Vernile RHOADES, aka Bud Rhoades, Plaintiff, v. Lorraine M. BECK, Defendant.
Stella Noreen Rhoades, aka Noreen Rhoades, Plaintiff–Appellant, v. Lorraine M. Beck, Defendant–Respondent.
Plaintiff appeals from a general judgment dismissing her action to recover damages for personal injuries in a motor vehicle collision. She assigns error to the trial court's order requiring her to sign the documents necessary to complete a settlement agreement, arguing that there was no meeting of the minds between the parties as to the material terms of settlement and, therefore, no binding agreement. The dispute concerns which party is liable for medical expenses, paid by Medicare, that plaintiff received as a result of the collision. We conclude that the record supports the trial court's determination that the parties entered into a binding settlement agreement and therefore affirm.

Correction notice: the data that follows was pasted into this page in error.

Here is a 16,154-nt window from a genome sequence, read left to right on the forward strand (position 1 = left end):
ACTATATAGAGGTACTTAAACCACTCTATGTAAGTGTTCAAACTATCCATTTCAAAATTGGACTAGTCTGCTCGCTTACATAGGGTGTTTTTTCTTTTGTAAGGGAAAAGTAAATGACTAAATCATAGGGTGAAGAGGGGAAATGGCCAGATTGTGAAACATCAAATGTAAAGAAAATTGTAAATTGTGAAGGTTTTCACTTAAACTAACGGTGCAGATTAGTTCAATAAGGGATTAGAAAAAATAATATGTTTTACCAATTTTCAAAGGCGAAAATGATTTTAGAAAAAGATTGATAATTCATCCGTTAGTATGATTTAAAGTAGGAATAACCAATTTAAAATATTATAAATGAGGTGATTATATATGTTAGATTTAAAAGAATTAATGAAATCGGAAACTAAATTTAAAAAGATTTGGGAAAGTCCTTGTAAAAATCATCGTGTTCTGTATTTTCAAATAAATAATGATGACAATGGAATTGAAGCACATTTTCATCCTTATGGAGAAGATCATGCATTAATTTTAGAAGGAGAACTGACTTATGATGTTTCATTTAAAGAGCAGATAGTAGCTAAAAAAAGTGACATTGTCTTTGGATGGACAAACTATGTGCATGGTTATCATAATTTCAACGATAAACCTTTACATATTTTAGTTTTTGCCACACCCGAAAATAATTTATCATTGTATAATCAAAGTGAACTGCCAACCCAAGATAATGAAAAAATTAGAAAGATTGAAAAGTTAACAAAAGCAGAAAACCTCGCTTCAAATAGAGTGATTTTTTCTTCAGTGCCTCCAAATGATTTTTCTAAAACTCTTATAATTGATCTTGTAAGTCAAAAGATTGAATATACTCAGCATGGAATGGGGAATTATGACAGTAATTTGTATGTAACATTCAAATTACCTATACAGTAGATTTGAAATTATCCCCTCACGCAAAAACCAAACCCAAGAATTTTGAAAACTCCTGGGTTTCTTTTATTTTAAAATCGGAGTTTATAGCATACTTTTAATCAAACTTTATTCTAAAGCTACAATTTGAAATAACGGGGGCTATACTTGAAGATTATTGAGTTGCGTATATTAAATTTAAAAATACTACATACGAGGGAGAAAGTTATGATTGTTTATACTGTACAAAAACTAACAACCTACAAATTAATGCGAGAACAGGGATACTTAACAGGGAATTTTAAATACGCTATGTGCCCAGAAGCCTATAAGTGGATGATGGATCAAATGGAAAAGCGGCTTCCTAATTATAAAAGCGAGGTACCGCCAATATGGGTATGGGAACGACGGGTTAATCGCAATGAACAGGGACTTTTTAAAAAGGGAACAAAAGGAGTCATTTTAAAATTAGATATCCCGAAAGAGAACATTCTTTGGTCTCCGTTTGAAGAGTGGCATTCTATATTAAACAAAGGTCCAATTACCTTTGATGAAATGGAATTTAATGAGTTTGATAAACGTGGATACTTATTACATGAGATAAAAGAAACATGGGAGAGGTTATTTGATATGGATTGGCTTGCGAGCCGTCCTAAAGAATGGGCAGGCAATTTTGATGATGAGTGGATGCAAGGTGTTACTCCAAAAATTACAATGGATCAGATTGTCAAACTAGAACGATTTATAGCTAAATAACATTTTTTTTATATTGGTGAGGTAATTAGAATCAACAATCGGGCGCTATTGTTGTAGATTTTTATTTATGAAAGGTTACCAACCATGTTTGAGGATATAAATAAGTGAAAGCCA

We state the facts consistently with the trial court's ultimate conclusion.1 Ball v. Gladden, 250 Or 485, 487, 443 P.2d 621 (1968). Following a motor vehicle collision on March 9, 2007, plaintiff and her husband each filed personal injury actions against defendant. Plaintiff alleged, among other things, that she had incurred medical expenses in the sum of $45,517.69. Trial was scheduled for early May 2010. Shortly before the scheduled trial date, the parties' attorneys discussed settlement and agreed on mutually acceptable terms. In that discussion, the parties agreed that defendant would pay $15,000.00 to plaintiff, $5,500.00 to plaintiff's husband, and any personal injury protection (PIP) liens asserted by their auto insurance carrier, in exchange for plaintiff and her husband holding defendant harmless from all other liens. The parties subsequently confirmed those terms in an exchange of letters.